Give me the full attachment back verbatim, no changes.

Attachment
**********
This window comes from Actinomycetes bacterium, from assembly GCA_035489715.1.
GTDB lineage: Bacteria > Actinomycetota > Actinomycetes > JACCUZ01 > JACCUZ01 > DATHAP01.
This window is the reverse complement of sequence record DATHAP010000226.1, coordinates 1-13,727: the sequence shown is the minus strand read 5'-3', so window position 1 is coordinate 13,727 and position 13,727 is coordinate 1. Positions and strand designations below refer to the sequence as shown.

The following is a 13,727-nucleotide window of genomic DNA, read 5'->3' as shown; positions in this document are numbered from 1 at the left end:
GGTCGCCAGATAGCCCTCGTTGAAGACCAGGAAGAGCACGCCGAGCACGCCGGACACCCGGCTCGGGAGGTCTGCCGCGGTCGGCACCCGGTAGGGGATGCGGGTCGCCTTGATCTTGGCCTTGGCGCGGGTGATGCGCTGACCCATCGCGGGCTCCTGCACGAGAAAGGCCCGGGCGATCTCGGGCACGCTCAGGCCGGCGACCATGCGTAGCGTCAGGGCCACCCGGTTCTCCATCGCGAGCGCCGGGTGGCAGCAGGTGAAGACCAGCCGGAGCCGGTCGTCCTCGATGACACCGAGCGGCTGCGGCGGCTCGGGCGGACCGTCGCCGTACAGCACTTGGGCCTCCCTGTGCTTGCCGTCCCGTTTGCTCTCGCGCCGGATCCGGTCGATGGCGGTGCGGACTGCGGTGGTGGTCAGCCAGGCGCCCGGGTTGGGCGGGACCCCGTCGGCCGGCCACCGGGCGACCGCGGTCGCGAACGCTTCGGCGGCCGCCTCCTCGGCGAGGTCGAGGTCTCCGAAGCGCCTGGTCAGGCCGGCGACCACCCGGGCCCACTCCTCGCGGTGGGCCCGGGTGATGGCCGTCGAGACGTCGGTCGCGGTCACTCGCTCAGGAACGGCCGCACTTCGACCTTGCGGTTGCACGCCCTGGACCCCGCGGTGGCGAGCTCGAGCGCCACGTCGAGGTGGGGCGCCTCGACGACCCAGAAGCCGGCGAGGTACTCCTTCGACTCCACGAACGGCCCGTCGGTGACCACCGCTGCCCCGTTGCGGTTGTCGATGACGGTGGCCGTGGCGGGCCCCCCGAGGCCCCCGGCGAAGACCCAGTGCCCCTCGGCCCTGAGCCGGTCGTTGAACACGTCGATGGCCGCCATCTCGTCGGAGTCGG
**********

This window comes from Actinomycetes bacterium, from assembly GCA_035489715.1.
GTDB lineage: Bacteria > Actinomycetota > Actinomycetes > JACCUZ01 > JACCUZ01 > DATHAP01.
This window is the reverse complement of sequence record DATHAP010000226.1, coordinates 1-13,727: the sequence shown is the minus strand read 5'-3', so window position 1 is coordinate 13,727 and position 13,727 is coordinate 1. Positions and strand designations below refer to the sequence as shown.

The following is a 13,727-nucleotide window of genomic DNA, read 5'->3' as shown; positions in this document are numbered from 1 at the left end:
GGTCGCCAGATAGCCCTCGTTGAAGACCAGGAAGAGCACGCCGAGCACGCCGGACACCCGGCTCGGGAGGTCTGCCGCGGTCGGCACCCGGTAGGGGATGCGGGTCGCCTTGATCTTGGCCTTGGCGCGGGTGATGCGCTGACCCATCGCGGGCTCCTGCACGAGAAAGGCCCGGGCGATCTCGGGCACGCTCAGGCCGGCGACCATGCGTAGCGTCAGGGCCACCCGGTTCTCCATCGCGAGCGCCGGGTGGCAGCAGGTGAAGACCAGCCGGAGCCGGTCGTCCTCGATGACACCGAGCGGCTGCGGCGGCTCGGGCGGACCGTCGCCGTACAGCACTTGGGCCTCCCTGTGCTTGCCGTCCCGTTTGCTCTCGCGCCGGATCCGGTCGATGGCGGTGCGGACTGCGGTGGTGGTCAGCCAGGCGCCCGGGTTGGGCGGGACCCCGTCGGCCGGCCACCGGGCGACCGCGGTCGCGAACGCTTCGGCGGCCGCCTCCTCGGCGAGGTCGAGGTCTCCGAAGCGCCTGGTCAGGCCGGCGACCACCCGGGCCCACTCCTCGCGGTGGGCCCGGGTGATGGCCGTCGAGACGTCGGTCGCGGTCACTCGCTCAGGAACGGCCGCACTTCGACCTTGCGGTTGCACGCCCTGGACCCCGCGGTGGCGAGCTCGAGCGCCACGTCGAGGTGGGGCGCCTCGACGACCCAGAAGCCGGCGAGGTACTCCTTCGACTCCACGAACGGCCCGTCGGTGACCACCGCTGCCCCGTTGCGGTTGTCGATGACGGTGGCCGTGGCGGGCCCCCCGAGGCCCCCGGCGAAGACCCAGTGCCCCTCGGCCCTGAGCCGGTCGTTGAACACGTCGATGGCCGCCATCTCGTCGGAGTCGG